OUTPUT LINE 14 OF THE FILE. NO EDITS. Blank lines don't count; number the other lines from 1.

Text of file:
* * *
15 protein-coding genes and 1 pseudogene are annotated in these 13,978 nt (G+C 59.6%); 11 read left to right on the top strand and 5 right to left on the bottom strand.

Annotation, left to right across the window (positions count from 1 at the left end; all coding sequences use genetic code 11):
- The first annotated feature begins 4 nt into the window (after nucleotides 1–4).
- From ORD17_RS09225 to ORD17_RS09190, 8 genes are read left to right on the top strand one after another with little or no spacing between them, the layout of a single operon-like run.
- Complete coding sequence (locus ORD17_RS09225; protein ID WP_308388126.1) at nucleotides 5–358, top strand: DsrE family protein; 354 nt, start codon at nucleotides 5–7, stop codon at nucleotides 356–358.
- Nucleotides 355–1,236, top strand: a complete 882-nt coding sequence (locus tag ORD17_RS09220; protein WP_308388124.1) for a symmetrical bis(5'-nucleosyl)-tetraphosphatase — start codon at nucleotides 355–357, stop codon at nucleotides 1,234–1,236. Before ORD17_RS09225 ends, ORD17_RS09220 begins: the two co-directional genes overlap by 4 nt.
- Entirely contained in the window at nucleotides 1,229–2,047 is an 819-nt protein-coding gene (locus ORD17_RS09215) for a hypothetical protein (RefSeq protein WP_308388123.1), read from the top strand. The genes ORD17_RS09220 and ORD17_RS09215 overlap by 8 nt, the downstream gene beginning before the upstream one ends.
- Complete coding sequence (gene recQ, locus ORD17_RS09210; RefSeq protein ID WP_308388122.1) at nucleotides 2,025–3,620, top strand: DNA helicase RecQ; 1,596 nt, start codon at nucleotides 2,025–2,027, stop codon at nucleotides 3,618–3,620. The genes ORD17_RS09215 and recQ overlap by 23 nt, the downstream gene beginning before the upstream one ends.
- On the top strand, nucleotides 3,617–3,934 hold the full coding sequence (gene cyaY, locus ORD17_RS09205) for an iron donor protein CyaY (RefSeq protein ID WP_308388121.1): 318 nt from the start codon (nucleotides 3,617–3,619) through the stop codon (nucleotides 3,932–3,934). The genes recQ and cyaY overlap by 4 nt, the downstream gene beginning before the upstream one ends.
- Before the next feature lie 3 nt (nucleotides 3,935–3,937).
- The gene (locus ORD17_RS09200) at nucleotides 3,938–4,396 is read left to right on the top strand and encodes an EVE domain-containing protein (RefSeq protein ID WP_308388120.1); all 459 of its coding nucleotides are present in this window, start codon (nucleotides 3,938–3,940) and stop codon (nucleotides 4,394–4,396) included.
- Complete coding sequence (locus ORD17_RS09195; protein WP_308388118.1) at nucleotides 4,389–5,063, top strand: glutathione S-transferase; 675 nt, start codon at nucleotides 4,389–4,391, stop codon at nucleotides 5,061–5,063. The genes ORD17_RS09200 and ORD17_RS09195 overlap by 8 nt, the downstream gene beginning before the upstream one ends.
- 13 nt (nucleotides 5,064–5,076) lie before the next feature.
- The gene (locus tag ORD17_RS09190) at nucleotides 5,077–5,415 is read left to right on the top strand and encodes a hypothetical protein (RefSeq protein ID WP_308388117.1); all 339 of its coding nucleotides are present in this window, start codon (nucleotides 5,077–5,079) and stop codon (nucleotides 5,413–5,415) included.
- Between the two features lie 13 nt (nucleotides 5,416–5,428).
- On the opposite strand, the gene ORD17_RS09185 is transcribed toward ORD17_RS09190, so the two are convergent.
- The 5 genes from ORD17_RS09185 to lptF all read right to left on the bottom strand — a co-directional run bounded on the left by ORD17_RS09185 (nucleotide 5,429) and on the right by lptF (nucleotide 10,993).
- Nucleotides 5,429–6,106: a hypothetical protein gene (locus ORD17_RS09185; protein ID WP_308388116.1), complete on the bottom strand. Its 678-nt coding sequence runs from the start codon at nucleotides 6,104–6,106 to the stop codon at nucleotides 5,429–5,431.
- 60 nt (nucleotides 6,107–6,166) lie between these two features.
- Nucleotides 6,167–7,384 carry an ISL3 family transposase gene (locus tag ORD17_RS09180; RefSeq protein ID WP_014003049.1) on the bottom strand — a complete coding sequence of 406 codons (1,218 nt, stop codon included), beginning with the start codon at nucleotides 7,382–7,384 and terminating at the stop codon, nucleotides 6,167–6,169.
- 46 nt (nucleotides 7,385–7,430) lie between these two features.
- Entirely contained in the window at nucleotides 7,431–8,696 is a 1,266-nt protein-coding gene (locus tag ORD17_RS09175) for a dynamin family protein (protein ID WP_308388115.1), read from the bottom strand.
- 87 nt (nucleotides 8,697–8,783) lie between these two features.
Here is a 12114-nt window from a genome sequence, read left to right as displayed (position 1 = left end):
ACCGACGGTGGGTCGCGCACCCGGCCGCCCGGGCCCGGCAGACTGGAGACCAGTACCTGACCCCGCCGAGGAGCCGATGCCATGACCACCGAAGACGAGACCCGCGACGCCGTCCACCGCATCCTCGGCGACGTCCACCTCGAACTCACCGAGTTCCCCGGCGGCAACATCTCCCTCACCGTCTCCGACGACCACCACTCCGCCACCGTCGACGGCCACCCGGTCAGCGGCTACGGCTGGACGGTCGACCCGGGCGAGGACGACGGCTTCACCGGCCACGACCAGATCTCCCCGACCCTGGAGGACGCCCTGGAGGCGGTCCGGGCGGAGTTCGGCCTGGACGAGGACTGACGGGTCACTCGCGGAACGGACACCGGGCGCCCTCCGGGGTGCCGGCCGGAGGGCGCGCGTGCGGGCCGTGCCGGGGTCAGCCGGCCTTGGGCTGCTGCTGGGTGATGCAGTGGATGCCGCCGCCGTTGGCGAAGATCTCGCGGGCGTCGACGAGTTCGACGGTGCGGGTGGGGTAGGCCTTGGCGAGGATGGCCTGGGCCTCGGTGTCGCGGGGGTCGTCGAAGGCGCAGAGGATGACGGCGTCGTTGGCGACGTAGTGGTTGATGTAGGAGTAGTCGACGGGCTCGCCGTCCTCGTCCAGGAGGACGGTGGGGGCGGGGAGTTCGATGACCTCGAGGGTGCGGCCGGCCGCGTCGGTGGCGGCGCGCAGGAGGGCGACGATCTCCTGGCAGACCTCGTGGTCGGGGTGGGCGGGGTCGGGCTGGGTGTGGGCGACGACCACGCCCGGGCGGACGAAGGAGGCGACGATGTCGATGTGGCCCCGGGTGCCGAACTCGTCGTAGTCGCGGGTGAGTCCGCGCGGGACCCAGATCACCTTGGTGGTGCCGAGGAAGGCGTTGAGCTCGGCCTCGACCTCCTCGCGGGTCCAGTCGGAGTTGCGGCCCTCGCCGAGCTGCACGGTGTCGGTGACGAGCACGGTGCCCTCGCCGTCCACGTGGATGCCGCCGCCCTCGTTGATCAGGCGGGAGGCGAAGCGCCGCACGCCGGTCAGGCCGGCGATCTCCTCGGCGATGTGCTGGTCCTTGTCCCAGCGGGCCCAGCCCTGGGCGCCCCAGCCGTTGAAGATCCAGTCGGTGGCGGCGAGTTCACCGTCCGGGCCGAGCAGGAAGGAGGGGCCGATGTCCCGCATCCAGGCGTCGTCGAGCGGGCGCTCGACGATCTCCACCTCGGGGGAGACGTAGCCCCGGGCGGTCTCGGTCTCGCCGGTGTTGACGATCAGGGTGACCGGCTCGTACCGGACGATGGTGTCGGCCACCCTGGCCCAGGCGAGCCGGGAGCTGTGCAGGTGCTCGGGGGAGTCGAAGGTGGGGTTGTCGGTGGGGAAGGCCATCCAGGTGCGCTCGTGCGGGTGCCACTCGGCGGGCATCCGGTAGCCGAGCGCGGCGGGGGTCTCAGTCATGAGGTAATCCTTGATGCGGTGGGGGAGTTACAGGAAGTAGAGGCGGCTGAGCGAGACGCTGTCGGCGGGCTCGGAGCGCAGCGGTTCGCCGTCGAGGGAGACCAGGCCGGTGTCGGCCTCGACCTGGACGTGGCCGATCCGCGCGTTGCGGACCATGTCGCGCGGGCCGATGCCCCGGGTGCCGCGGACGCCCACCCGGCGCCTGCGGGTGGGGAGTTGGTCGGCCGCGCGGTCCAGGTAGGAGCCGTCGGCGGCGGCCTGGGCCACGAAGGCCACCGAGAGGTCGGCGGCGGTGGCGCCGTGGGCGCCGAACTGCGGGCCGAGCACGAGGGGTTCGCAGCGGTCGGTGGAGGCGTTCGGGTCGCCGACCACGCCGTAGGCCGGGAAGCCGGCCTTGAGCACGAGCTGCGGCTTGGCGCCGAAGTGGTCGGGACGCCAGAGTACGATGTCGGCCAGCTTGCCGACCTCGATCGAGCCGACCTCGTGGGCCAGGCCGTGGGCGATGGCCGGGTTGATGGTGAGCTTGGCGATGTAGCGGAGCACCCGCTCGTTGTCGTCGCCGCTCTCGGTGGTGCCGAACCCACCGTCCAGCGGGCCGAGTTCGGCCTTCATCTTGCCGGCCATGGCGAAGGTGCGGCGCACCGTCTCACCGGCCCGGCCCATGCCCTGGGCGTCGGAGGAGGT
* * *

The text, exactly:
- The gene (locus tag ORD17_RS09190) at nucleotides 5,077–5,415 is read left to right on the top strand and encodes a hypothetical protein (RefSeq protein ID WP_308388117.1); all 339 of its coding nucleotides are present in this window, start codon (nucleotides 5,077–5,079) and stop codon (nucleotides 5,413–5,415) included.